Race and Medicine

Race and Medicine


Watkins AC. How can the transplant community tackle diversity issues? Presented at: ASTS Winter Symposium. Jan. 14-16, 2021 (virtual meeting).

Disclosures: Watkins reports no relevant financial disclosures.
January 15, 2021
3 min read

Speaker: ‘Timing could not be better’ to boost diversity in health care


Watkins AC. How can the transplant community tackle diversity issues? Presented at: ASTS Winter Symposium. Jan. 14-16, 2021 (virtual meeting).

Disclosures: Watkins reports no relevant financial disclosures.
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Contending that diversity among health care professionals is essential to providing the highest quality of care, a speaker at the American Society of Transplant Surgeons Winter Symposium outlined challenges and strategies for improvement.

“Increasing diversity does not by itself increase effectiveness,” Anthony C. Watkins, MD, a transplant surgeon at NYU Langone Medical Center, said during a virtual presentation. “What matters is how an organization harnesses diversity and whether it’s willing to reshape its power structure. Fortunately, timing could not be better to make further strides, with social justice serving as a major theme in 2020, resulting in a general heightened awareness of these issues.”

Animated hands of different races linked
Source: Adobe Stock

As evidence for how diversity plays a role in better care, Watkins cited data that suggest physician-patient racial concordance can strengthen trust, thereby leading to improvements in a variety of common health disparities. According to Watkins, these include access to care, patient outcomes, higher patient satisfaction scores and improved patient compliance. The improved relationship between the physician and patient can also help to increase participation in clinical research.

“Finally, there’s growing diversity in our society; our workforce should reflect that,” Watkins said. “Otherwise, a homogenous workforce may miss the capabilities of medicine, containing it within the parameters of a single lens and a particular set of values.”

Despite evidence pointing toward the benefits of diversity, Watkins said the health care work force in the United States suffers from a lack of representation matching the general population.

As of 2018, 64% of physicians were male and 56% were white, he noted. Only 6% of physicians identified as Hispanic (although Hispanic people made up 19% of population) and only 5% of physicians identified as Black (although Black people comprised 13% of the population).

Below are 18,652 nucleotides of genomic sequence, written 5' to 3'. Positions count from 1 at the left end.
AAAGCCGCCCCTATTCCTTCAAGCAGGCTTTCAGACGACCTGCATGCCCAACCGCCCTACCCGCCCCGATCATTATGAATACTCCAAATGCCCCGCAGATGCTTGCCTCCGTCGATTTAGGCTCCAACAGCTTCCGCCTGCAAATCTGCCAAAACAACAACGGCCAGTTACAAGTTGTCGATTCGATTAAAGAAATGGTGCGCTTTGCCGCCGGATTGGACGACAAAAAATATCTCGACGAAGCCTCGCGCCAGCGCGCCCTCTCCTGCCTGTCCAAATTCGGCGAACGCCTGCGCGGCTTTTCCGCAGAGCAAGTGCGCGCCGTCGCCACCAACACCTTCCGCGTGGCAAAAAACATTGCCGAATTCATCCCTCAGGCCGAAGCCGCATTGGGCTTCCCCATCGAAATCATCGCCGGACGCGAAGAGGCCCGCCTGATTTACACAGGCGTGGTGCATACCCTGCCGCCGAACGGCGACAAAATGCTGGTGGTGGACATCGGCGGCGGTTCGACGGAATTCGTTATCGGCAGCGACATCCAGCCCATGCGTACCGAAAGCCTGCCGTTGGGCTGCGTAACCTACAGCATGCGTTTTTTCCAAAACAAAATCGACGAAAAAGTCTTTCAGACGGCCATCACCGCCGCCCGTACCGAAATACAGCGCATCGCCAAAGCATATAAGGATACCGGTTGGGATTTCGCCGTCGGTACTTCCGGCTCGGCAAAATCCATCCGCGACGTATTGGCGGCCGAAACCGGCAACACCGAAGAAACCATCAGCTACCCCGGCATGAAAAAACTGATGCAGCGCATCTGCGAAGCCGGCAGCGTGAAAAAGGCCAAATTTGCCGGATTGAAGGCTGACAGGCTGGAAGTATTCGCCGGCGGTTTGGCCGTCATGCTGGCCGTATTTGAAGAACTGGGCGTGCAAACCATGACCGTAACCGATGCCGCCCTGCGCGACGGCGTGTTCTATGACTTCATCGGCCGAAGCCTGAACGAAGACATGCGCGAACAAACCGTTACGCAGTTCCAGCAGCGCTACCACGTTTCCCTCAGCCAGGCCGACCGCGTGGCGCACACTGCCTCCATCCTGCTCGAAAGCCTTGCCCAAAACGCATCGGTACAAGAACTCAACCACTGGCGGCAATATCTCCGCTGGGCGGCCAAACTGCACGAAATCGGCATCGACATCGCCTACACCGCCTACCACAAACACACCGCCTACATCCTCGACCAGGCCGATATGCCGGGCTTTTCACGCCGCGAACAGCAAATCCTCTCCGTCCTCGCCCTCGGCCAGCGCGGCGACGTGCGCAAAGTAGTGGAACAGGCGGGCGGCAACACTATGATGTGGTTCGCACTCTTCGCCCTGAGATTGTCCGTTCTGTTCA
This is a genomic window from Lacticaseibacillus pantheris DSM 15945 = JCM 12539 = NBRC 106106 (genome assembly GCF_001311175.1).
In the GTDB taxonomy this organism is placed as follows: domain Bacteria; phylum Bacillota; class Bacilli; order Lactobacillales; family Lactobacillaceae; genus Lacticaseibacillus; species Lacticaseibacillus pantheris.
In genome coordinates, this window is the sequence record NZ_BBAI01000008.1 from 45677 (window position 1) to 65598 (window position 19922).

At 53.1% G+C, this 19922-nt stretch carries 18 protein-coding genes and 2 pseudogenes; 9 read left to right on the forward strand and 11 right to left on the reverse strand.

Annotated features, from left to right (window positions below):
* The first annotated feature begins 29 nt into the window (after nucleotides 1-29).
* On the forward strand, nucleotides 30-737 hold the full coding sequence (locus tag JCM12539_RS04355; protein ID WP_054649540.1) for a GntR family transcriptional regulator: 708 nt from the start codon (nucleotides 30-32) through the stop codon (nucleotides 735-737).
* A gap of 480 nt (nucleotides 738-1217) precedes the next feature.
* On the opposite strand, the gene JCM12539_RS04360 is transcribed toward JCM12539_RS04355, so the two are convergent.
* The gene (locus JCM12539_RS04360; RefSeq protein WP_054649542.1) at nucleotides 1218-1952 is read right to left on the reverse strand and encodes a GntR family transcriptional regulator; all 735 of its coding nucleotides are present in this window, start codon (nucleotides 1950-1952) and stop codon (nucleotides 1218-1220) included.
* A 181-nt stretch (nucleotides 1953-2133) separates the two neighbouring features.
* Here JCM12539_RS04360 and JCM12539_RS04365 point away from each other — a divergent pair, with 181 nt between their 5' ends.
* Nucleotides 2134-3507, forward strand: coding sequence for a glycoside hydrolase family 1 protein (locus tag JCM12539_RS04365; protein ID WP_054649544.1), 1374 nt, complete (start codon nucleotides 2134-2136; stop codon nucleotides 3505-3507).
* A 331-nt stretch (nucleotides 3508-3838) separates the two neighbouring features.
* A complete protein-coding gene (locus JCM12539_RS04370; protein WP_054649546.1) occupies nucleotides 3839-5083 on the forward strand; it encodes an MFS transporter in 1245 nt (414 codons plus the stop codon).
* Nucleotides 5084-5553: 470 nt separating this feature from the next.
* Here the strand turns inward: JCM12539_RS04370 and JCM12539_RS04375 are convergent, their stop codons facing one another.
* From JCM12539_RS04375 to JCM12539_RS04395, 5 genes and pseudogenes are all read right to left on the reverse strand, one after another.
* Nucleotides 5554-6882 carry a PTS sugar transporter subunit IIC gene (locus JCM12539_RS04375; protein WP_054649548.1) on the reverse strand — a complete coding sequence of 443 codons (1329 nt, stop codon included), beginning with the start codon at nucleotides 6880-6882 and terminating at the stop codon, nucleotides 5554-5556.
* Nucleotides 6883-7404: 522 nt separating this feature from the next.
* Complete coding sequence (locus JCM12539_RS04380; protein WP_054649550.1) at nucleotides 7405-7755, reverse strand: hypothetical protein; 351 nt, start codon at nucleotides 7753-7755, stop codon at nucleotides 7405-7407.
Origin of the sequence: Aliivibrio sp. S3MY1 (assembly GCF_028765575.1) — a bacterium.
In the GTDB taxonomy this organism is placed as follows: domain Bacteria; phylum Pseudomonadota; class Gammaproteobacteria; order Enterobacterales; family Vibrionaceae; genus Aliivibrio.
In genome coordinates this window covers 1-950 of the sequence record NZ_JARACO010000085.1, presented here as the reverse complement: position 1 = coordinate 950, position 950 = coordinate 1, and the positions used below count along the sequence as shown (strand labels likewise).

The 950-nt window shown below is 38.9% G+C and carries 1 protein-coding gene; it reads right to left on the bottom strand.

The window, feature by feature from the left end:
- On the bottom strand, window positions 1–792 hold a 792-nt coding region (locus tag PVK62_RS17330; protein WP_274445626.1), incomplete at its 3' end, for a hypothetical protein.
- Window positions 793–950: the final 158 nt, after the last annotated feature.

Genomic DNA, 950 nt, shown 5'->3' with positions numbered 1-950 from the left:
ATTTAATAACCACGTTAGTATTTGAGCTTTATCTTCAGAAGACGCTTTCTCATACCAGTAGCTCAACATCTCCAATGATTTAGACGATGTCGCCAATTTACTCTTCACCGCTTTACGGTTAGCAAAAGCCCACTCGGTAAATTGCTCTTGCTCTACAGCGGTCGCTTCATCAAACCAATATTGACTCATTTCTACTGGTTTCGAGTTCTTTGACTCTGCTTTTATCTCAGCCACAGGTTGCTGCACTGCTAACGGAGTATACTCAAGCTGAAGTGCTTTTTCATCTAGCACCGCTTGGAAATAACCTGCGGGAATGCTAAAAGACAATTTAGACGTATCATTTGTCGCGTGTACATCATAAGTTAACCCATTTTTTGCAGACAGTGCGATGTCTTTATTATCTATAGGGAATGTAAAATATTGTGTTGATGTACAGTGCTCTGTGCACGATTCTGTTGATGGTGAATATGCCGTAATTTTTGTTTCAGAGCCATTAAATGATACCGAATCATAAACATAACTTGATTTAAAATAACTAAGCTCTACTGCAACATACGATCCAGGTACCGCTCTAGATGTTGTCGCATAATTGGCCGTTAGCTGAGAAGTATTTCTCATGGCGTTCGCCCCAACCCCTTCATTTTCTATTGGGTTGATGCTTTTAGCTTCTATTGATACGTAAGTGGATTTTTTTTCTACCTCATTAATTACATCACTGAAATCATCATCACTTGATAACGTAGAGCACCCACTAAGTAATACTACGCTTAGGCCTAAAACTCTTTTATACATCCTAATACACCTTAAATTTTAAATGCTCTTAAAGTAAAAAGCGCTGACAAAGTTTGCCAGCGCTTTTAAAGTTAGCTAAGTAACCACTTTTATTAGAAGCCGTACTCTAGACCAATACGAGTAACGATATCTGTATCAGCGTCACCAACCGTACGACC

“On a brighter note, women medical school matriculants have been steadily rising since the 1980s, finally surpassing men in 2016 to 2017,” Watkins said. “Between 1970 and 2014, Asians have also made significant strides. However, for other groups, this pipeline has not been as promising.”

Here, he pointed to data that showed the percentages of Black and Hispanic medical school matriculants have been “relatively flat,” adding that it is “disturbing” that there were more Black men matriculating through medical school in 1978 than in 2014.

“As mentioned at last year’s meeting, it takes a bachelor’s degree to make a medical student, reading proficiency at age 8 [years] to make a doctor at age 28 [years], and it takes resources to make all that happen,” Watkins said. “This statement was based on data that connects literacy to future paths which underscores how early in a child’s development various socioeconomic and systemic issues come into play. While beyond our scope, the relevance of these factors cannot be overstated.”

Although the health care professional may not have the power to make these large societal changes alone, Watkins suggested a variety of “tools” that can be used to achieve diversity goals. These include the following:

  • establishment of diversity as a central priority of the organization or program;
  • identification of groups or individuals to help define specific strategies;
  • training to mitigate biases;
  • development of recruitment strategies to fill positions with diverse individuals;
  • targeted leadership development;
  • programs with sponsorship by leaders to advocate for protégés; and
  • holding people accountable for improving diversity within the organization.

“Arguably, the most critical step is providing metrics or data targets to reach in defined periods of time,” Watkins said.

Questions to be considered, according to Watkins, include: What does your organization’s diversity program look like in 2021? Where is there room for improvement? Is there diversity in leadership? What are some realistic targets and how long will it take to accomplish these goals?

“Assessing and reassessing these targets and timetables will help keep these efforts on track,” Watkins concluded. “The hope is that by creating a clear roadmap as to how we will reach our intended target, we can optimize our chance for success.”